New York Braces for Hurricane Sandy 'Frankenstorm'
NEW YORK — City officials are bracing for "Frankenstorm."
Hurricane Sandy, which pummeled Cuba, the Bahamas and Jamaica, could be headed for the city, bringing a torrent of heavy rain, wind and even snow as soon as Sunday, officials warned.
"There will be a lot of rain along the whole East Coast," said Mayor Michael Bloomberg, speaking to reporters Thursday morning after getting a flu shot.
He warned that the storm has the potential to create “real weird weather, like snow, or a lot of rain," as well as a potential evacuation of low-lying areas — but he said the city is already in preparation mode.
Media outlets and forecasters have dubbed the hurricane "Frankenstorm."
In addition to coordinating with the state, he said the Office of Emergency Management's situation room is open and that the city's emergency coastal storm plan was activated Wednesday morning.
Gov. Andrew Cuomo directed the New York State Division of Homeland Security and Emergency Services to "closely monitor" the storm's progress and prepare for potential storm impacts, the governor's office said.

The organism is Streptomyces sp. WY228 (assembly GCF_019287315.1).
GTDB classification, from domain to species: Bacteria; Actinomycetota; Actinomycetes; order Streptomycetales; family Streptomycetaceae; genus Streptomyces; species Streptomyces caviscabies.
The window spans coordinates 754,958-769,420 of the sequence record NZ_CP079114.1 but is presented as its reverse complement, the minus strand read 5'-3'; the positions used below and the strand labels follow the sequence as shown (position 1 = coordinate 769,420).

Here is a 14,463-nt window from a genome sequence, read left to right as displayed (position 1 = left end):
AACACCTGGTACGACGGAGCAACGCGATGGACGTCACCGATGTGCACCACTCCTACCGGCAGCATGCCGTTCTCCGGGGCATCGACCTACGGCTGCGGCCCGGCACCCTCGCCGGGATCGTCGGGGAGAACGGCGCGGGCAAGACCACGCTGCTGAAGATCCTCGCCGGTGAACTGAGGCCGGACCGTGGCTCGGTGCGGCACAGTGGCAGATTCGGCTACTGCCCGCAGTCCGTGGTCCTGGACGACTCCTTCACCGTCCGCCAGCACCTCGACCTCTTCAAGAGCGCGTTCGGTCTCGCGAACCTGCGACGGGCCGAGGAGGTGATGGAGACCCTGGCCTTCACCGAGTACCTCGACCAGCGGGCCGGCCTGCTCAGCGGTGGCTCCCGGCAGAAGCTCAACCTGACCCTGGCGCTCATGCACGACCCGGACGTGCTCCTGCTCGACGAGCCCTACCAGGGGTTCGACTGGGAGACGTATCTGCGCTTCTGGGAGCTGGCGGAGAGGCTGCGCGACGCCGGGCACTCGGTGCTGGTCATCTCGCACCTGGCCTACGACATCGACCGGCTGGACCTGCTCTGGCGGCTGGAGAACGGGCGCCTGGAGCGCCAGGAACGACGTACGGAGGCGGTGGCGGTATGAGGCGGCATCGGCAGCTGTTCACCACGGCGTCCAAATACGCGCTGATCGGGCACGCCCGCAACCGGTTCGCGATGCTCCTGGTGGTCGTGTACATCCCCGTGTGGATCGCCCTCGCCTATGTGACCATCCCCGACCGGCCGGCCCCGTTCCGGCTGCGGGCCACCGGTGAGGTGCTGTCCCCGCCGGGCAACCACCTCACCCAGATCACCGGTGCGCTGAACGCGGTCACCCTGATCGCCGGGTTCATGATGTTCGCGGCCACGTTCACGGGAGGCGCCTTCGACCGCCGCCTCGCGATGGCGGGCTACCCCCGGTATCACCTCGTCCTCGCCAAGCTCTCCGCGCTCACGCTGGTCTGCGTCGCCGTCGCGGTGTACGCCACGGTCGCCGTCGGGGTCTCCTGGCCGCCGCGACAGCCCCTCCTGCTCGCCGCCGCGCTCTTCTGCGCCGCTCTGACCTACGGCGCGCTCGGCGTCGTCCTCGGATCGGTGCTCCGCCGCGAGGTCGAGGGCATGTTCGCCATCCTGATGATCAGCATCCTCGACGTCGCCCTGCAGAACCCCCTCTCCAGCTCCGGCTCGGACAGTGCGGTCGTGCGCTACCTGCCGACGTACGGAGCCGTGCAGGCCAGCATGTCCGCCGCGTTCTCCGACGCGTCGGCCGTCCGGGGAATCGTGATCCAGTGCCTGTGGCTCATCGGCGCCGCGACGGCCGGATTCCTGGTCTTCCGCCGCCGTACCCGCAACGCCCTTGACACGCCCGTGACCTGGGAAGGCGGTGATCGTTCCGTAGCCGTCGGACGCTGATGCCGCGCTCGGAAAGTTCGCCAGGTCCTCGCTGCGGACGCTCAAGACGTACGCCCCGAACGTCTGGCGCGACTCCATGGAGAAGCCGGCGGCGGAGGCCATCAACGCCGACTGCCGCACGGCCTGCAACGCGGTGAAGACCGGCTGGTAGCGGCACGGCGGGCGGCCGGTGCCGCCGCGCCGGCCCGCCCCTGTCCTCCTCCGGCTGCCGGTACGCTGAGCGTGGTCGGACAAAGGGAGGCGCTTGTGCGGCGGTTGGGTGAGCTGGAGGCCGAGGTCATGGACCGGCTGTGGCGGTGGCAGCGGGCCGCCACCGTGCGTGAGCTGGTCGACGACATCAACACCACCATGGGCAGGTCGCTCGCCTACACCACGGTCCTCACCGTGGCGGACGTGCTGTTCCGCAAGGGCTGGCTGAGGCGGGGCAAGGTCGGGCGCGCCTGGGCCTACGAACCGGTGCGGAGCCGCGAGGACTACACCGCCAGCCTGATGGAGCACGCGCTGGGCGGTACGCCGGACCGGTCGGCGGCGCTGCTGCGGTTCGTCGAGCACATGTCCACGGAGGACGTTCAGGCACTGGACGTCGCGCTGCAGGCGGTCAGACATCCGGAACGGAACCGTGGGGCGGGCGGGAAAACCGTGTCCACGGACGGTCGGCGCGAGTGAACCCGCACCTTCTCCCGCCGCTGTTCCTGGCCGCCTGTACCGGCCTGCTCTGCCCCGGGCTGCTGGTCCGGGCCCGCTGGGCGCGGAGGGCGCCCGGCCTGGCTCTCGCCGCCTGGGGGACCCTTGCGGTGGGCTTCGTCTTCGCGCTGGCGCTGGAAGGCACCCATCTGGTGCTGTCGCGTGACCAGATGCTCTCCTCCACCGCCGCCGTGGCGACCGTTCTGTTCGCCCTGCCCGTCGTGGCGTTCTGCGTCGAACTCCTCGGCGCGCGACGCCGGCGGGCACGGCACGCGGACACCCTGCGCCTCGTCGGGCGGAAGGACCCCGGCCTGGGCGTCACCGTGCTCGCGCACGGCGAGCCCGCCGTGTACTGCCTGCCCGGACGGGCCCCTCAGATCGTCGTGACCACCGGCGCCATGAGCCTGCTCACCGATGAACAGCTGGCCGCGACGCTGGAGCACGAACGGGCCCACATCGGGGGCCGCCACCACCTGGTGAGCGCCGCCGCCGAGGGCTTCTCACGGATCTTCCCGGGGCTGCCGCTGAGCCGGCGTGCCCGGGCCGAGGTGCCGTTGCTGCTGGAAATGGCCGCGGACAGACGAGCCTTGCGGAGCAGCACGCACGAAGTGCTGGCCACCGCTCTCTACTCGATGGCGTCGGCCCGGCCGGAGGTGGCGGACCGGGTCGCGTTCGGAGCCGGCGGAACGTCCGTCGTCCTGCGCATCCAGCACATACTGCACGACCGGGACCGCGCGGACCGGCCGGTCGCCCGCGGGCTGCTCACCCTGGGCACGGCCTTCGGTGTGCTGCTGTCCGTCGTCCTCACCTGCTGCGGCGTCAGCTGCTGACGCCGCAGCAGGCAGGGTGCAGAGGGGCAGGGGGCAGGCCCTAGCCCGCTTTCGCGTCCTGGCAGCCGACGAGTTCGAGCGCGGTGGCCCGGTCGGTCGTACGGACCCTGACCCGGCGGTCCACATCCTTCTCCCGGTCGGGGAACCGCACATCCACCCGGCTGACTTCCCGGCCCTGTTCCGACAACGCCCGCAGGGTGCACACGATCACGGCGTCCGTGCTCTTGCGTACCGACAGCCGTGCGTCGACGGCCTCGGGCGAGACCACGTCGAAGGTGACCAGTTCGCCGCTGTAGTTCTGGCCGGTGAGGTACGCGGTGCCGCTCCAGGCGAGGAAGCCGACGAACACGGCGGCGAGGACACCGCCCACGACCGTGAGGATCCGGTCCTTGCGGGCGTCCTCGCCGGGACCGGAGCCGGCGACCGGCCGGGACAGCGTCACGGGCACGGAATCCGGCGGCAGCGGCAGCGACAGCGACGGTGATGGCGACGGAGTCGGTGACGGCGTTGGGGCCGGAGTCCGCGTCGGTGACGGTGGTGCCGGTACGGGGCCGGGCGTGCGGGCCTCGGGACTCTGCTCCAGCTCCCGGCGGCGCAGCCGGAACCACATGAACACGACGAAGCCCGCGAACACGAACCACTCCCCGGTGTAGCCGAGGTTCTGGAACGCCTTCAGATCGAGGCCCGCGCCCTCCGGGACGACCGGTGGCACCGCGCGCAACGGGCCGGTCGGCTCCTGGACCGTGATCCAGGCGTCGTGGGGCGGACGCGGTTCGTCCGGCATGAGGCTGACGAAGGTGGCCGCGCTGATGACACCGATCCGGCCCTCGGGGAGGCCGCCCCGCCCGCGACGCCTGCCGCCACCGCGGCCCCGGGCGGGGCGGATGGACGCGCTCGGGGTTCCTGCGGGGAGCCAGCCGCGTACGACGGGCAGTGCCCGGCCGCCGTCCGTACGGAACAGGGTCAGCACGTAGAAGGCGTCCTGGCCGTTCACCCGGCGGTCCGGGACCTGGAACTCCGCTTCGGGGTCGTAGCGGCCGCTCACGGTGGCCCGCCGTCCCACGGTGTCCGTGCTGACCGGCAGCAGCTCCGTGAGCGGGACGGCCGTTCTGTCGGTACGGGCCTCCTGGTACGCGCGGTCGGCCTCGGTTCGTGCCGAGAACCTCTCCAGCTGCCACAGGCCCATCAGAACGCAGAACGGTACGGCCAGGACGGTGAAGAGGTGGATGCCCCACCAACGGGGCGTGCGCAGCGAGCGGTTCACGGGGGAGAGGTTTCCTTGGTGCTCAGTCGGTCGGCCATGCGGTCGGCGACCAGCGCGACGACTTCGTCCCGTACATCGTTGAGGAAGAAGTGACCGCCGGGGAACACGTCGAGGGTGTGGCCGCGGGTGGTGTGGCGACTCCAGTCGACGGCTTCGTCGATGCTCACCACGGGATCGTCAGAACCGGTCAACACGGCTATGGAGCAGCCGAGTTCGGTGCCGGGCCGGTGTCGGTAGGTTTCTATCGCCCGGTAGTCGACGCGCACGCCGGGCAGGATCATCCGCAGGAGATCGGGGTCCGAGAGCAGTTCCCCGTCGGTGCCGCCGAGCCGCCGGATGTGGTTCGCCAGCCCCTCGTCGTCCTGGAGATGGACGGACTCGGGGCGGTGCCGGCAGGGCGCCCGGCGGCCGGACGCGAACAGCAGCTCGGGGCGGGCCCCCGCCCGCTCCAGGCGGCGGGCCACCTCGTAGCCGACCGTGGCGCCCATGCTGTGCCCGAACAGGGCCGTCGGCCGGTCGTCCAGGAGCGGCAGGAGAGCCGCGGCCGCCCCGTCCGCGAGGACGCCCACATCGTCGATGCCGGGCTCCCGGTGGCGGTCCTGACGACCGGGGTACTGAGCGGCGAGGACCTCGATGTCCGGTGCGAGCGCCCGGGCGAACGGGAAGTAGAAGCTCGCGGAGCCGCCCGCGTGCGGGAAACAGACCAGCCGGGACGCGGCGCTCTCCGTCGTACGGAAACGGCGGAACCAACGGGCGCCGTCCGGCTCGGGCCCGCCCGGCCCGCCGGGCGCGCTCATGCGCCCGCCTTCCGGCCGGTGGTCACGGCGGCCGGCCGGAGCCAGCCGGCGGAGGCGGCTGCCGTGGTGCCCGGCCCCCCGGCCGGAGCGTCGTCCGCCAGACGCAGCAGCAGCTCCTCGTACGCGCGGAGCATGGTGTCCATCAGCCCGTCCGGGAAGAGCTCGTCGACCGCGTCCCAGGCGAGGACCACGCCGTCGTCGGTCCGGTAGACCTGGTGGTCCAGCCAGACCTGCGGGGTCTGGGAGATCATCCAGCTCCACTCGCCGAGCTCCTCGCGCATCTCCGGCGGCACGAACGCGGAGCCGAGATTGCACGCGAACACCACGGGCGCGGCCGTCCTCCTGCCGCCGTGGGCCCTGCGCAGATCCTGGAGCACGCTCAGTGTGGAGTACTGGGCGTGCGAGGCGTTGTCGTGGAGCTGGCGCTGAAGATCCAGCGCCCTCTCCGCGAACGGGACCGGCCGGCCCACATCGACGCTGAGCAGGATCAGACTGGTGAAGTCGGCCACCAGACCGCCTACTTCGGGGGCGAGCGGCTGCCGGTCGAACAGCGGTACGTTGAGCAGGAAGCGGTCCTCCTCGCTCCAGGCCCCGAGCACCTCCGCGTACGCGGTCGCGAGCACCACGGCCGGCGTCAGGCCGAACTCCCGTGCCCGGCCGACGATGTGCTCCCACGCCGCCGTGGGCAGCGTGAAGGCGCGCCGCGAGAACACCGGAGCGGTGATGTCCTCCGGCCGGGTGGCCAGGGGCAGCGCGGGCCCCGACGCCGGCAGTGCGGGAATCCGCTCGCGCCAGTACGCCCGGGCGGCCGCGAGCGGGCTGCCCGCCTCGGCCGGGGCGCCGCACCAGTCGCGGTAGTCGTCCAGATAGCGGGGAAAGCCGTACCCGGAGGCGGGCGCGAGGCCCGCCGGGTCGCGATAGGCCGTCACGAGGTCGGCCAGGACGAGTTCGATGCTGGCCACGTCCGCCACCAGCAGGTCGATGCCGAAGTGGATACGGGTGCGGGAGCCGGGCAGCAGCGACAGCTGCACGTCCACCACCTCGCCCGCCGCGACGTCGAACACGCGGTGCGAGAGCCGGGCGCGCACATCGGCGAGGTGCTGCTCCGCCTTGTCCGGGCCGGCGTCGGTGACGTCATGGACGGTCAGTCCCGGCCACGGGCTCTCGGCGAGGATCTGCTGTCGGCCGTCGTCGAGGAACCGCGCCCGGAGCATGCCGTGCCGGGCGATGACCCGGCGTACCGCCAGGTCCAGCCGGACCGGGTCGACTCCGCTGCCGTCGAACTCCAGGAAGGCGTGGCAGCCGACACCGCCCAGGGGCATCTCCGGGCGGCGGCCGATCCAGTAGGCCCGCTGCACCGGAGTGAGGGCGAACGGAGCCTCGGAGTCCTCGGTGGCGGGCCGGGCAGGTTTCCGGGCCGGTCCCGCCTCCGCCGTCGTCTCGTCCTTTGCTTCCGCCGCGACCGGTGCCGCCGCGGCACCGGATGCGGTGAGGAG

“There’s no reason to panic. We're going to do what we have to do," he said.
He added that the city doesn't expect the storm to cause nearly as much damage as Hurricane Irene, which sent tree limbs crashing and flooded streets, and led to the first widespread evacuation of low-lying areas in the city's history, in addition to a subway shut-down.
“We don't expect anything like that,” Bloomberg said. “We don't know when, or if, or where the storm’s going to hit."
Still, he advised New Yorkers to make sure they have "go bags" with emergency belongings at the ready, and to monitor the news over the weekend for any updates.
AccuWeather Senior Meteorologist Alex Sosnowski said that, while a "perfect storm" is possible, multiple components would have to come together for that to happen.
“The realm of possibilities continues to range from Sandy escaping out to sea, with nothing more than blustery, much-cooler air sweeping in, to a dynamic storm turning inland packing coastal flooding, flooding rainfall, high winds, downed trees, power outages, travel mayhem and even Appalachian snow,” he wrote.